It's been said that the CMO (chief marketing officer) will have a much larger IT budget than the CIO (chief investment officer). That's because the CMO has a lot more data to sift through than ever before to help them better understand their existing clients, or to manage a company's reputation, brand, and to potentially identify new clients.
It's no wonder that $7.5 billion in venture financing went into 535 startups this year. Yet another startup in this active sector is People Pattern, which raised $4.5 million in Series A, led by Mohr Davido Ventures. Austin-based People Pattern started this past spring with a $250,000 seed round also led by MDV.
As someone who's not a big shopper, I'm not entirely a big fan of helping marketers believe they know me by offering me more stuff to buy. While I like suggestions given to me, based on my past purchases, I'm not sure I want to be clustered in a group of "Mothers in the Bay Area who are into fitness" and then get a bunch of emails about the new slimming sports gear and post-baby boot camps in the area. Yet for some reason, marketers tend to find me, I'm assuming it's based on past purchases online and through catalogs.
I'm not much of a social media user, but if marketers can already find me based on that limited information, it's intriguing to imagine what they can know in the future, based on how much information people share on social networks. Indeed, an entire ecosystem of startups has already been established to mine the data. Buddy Media, which sold to Salesforce in 2012, started some years ago to help marketers manage ad campaigns on Facebook. There's also the Dachis Group, whose founder also founded one of the first online ad companies, called Razorfish, which went public during the dot-com craze circa 1999.
In like vein, People Pattern is trying to arm marketers with more analytics from social media (LinkedIn, Facebook, Twitter, Foursquare, etc) to make their clients (retailers, and/or companies with email lists, or customers on loyalty programs). Unlike many companies that have been focused just on Facebook, People Connect is focusing on a number of networks, a smart thing given that no company should rely on one source for data.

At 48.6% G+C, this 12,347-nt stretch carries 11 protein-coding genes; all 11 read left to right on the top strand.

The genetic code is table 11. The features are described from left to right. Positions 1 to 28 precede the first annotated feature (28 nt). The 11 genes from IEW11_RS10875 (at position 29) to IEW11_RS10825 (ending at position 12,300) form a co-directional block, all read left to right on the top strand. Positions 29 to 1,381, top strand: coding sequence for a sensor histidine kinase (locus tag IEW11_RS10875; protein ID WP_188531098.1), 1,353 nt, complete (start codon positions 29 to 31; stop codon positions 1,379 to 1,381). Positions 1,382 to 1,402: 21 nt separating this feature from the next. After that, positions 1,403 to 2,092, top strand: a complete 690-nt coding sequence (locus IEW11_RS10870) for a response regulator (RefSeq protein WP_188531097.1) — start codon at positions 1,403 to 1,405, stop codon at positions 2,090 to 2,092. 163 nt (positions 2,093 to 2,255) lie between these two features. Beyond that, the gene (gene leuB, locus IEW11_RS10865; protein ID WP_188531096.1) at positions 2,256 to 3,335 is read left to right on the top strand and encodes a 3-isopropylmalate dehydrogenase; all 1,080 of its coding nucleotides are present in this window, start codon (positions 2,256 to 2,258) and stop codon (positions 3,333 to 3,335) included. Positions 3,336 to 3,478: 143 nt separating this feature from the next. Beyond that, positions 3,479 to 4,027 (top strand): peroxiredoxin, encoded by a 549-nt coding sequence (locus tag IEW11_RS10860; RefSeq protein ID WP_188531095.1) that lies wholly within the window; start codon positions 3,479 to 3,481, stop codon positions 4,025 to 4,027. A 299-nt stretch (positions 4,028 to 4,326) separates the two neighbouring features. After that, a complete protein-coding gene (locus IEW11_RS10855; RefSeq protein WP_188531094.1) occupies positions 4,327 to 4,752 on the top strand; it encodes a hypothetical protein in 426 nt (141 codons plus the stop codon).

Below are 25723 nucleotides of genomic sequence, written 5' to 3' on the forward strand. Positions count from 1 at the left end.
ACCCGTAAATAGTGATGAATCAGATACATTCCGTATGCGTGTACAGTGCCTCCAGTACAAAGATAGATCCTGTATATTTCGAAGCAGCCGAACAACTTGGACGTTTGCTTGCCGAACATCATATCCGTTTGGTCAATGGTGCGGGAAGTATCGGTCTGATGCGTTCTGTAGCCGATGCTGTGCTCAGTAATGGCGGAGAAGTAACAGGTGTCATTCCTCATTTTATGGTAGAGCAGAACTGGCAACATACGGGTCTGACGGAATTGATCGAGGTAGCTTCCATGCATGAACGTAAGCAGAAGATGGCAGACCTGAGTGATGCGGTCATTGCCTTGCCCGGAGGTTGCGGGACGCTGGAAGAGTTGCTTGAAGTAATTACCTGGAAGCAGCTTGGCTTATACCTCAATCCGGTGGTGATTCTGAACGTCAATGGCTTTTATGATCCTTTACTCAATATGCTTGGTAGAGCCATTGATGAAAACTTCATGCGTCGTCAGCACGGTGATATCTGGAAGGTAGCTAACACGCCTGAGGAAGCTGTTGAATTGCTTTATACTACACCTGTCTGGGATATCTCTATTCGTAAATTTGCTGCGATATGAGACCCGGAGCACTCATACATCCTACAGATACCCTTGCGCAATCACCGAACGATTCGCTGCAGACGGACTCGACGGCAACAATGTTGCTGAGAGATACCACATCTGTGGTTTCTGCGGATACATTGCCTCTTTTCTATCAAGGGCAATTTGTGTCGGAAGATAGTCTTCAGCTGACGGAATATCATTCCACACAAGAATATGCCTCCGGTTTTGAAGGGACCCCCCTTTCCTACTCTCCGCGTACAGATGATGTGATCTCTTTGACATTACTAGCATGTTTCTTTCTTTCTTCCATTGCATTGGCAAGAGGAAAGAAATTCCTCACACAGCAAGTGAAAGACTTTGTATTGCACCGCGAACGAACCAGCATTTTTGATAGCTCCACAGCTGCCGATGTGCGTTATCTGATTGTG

Essentially, the startup is taking customer data (like addresses, and loyalty programs they're part of and past purchases) and then finding similar people to them on social networks.
"It's a hard challenging problem," said Jason Baldridge, co-founder and Chief Scientist. "We take company data (e.g. addressses and names) and we search across LinkedIn, Foursquare, etc to find matches of profiles and use clustering algorithms to identify the same people (called record linking)."
Once those people are identified, People Pattern can go back to their clients with more color around their own clients. For instance, one client found out that their client base was a bunch of Christian mothers in Philadelphia talking about God, Jesus and workouts. "We can understand which conversations are important to a particular brand," said Ken Cho, co-founder and CEO. .
"One of our clients wanted to identify users interested in Formula One," Cho added. "We were able to identify users in their list interested in Formula One campaign."
Over time, People Pattern hopes to get even more granular. But the big question is whether there's enough critical mass around these people clusters to make it worthwhile for a client to target these clusters. Indeed, the sample sizes can get very small. That's why People Pattern isn't just used for campaigns, but rather market research.
Their economic model is to provide enough data for lead generation or market research.
Evolution of social marketing
In the old days, say 10 years ago, marketers would have to go to stores and talk to individual users and take surveys. This sample would be taken back to the offices and then analyzed.
By mid-to late-2000s, Twitter, Facebook, Yelp and LinkedIn became the new surveys to get that information, said Cho. They made data available to analyze conversations. The missing link, however, was connecting people to those conversatios, said Cho. But today, the social platforms are doing a better job understanding their audience creating that conversation.
That's given companies like People Pattern even more data to make better analyses.
Said Cho: "People Connect is taking both conversation data and engagement data to understand that audience and developing a breakdown of those attributes... and potentially identifiying future customers."